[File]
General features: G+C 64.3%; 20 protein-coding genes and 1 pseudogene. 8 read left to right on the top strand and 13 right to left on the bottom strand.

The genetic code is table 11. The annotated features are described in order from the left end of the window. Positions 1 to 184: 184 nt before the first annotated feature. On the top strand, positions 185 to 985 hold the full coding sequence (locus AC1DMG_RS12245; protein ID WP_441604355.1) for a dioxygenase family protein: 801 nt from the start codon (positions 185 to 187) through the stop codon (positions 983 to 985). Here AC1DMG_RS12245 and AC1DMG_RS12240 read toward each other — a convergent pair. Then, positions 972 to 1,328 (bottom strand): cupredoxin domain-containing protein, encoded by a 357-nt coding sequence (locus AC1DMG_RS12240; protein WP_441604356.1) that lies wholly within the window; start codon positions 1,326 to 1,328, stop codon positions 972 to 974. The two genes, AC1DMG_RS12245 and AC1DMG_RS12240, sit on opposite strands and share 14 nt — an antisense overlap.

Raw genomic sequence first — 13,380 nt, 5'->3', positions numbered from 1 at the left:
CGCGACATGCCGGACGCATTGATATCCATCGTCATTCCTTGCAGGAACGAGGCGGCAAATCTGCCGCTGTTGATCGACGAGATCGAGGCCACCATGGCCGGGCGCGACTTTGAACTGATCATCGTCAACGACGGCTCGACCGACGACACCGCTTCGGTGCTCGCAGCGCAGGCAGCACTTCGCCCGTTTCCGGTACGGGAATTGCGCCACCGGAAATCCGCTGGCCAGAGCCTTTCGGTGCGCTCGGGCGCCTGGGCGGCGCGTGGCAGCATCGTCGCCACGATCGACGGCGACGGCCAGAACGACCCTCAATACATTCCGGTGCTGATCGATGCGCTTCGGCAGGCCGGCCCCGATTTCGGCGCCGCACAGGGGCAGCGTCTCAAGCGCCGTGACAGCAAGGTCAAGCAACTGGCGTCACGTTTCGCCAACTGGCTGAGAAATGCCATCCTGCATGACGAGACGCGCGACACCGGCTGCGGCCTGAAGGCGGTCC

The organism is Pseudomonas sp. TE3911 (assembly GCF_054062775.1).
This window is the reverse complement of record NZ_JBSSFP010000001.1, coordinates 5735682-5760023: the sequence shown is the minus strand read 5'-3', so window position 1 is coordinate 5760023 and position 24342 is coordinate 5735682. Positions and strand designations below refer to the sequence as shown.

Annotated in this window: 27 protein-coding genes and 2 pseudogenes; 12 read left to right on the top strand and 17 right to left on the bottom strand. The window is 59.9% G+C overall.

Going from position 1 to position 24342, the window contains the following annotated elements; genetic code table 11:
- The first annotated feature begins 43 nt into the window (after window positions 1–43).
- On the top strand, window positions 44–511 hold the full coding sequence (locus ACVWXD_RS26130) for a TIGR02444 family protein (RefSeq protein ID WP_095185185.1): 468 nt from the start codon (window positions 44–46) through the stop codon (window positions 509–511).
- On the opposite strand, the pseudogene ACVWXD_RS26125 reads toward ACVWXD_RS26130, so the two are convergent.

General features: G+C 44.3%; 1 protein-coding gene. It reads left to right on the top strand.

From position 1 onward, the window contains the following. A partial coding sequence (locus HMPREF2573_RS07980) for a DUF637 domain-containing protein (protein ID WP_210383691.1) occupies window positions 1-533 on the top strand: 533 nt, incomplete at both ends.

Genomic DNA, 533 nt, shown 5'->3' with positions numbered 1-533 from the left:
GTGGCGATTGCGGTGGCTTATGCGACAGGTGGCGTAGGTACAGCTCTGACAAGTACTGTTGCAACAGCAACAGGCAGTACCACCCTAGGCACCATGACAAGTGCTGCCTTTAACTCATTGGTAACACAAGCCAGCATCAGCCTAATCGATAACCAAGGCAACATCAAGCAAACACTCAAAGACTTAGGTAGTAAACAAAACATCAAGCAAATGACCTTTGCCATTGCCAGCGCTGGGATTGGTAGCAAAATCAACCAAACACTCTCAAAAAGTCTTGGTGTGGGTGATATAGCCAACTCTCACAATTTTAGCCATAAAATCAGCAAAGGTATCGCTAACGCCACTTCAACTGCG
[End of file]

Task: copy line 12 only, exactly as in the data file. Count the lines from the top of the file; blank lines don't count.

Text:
General features: G+C 44.3%; 1 protein-coding gene. It reads left to right on the top strand.